New Preprint: “Open Access Levels: A Quantitative Exploration Using Web of Science and oaDOI Data”
The following preprint was posted on the PeerJ website
Open Access Levels: A Quantitative Exploration Using Web of Science and oaDOI Data
PeerJ Preprints 6:e3520v1
January 11, 2018
Across the world there is growing interest in open access publishing among researchers, institutions, funders and publishers alike. It is assumed that open access levels are growing, but hitherto the exact levels and patterns of open access have been hard to determine and detailed quantitative studies are scarce. Using newly available open access status data from oaDOI in Web of Science we are now able to explore year-on-year open access levels across research fields, languages, countries, institutions, funders and topics, and try to relate the resulting patterns to disciplinary, national and institutional contexts. With data from the oaDOI API we also look at the detailed breakdown of open access by types of gold open access (pure gold, hybrid and bronze), using universities in the Netherlands as an example. There is huge diversity in open access levels on all dimensions, with unexpected levels for e.g. Portuguese as language, Astronomy & Astrophysics as research field, countries like Tanzania, Peru and Latvia, and Zika as topic. We explore methodological issues and offer suggestions to improve conditions for tracking open access status of research output. Finally, we suggest potential future applications for research and policy development. We have shared all data and code openly.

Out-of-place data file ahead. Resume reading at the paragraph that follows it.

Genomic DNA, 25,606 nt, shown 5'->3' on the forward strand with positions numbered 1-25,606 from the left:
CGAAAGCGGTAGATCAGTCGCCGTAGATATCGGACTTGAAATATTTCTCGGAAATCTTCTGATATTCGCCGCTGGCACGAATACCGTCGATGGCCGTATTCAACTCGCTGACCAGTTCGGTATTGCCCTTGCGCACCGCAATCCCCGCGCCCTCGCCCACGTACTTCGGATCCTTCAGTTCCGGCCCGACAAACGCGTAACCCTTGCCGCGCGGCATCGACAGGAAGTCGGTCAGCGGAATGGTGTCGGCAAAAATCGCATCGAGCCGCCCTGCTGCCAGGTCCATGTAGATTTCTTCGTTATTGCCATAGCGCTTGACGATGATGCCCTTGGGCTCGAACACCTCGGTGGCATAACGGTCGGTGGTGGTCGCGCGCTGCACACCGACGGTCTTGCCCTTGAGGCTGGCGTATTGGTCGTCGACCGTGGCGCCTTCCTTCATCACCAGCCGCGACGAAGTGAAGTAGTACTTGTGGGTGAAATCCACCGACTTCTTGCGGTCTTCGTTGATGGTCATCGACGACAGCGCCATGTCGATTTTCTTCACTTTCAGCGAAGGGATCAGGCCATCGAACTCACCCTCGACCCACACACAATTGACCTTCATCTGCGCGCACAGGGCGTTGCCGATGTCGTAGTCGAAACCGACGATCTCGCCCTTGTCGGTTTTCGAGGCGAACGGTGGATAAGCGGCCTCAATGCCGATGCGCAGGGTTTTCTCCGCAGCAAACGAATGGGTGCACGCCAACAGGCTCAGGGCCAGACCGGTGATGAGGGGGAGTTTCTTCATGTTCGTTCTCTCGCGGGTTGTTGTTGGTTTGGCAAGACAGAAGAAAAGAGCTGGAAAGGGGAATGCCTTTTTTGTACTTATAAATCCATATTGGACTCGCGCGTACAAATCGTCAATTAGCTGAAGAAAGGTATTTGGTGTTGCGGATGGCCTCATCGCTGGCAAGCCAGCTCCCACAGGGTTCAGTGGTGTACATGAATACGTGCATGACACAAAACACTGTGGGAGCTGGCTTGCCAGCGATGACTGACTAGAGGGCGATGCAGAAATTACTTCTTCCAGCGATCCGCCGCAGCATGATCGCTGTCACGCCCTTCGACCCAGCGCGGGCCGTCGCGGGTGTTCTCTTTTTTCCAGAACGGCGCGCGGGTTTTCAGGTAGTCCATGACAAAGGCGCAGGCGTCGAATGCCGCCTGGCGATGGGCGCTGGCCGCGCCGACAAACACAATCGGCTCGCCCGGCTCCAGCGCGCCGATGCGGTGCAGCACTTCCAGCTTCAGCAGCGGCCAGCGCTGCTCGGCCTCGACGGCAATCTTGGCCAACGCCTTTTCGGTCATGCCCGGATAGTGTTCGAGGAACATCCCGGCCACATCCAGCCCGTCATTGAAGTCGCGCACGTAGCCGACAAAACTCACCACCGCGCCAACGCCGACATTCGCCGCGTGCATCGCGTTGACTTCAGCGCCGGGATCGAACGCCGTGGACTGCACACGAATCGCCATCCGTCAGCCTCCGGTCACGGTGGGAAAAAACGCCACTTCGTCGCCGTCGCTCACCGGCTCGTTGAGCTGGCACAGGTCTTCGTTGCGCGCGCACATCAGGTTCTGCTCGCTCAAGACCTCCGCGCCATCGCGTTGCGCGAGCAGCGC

Direct to Full Text Article (Preprint)
About Gary Price
Gary Price (firstname.lastname@example.org) is a librarian, writer, consultant, and frequent conference speaker based in the Washington D.C. metro area. He earned his MLIS degree from Wayne State University in Detroit. Price has won several awards including the SLA Innovations in Technology Award and Alumnus of the Year from the Wayne St. University Library and Information Science Program. From 2006-2009 he was Director of Online Information Services at Ask.com.